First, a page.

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    Apr 30 2013: As a child I grew up playing outside all the time. If I had a minor fall of some kind and would run home to mom and she would brush me off and say, "you're o.k. a little dirt never hurt you". This simple phrase has stayed with. Anna, I do not understand the science of it all but, I see ads touting if you use this and that product here and there all over your home, you'll evade illness caused by all these horrible Microbes, a.k.a. germs.These ads can make one a germ-a-phobic! Now I am a believer in washing your hands frequently, I do sanitize areas of our home and personal hygiene is important. I never come from the notion that it's me against the nation of germs! I gotta' believe spraying this and that cleaner in my home and securing every milometer of it from the outside environment can't be a good thing. These is surely a balance here.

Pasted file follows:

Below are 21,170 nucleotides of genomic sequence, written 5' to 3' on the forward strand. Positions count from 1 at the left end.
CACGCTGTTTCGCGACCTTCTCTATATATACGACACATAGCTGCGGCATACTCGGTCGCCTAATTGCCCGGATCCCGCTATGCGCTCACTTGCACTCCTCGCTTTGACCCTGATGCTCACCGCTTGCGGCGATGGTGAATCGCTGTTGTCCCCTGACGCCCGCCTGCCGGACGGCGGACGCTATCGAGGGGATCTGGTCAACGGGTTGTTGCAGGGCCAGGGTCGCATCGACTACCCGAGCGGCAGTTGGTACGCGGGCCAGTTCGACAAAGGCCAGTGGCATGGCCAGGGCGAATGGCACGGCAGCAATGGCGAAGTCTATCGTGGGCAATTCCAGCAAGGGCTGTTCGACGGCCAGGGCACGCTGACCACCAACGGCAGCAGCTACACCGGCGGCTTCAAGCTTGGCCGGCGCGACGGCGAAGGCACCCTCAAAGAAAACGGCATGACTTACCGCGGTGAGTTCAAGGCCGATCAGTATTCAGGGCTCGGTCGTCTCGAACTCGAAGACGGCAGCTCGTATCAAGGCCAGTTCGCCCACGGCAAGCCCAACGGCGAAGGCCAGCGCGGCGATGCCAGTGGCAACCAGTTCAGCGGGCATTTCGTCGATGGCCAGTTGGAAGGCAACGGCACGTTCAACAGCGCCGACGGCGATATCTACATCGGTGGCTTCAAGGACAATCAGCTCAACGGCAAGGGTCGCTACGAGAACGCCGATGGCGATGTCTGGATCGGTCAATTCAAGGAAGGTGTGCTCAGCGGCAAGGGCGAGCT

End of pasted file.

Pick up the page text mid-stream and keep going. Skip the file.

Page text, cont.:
Do children go outside and play anymore? maybe a piece of the puzzle lies here?
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      Jon Cox

      • +1
      Apr 30 2013: I definitely think that is a piece of the puzzle! Regular interactions between children and the natural world have been increasingly replaced by highly stimulating toys and electronics. Instead of exploring the outdoors in real life, many children (and adults, too) spend their free time exploring the virtual worlds of video games or watching TV or whatever. Here's a chunk of an AWESOME Ed Ayres article (http://www.worldwatch.org/system/files/EP123B.pdf) from 1999:

      "The disconnection is worsened by systemic misuses of technology. Consider, for example, the marketing of children’s play—the soaring dissemination of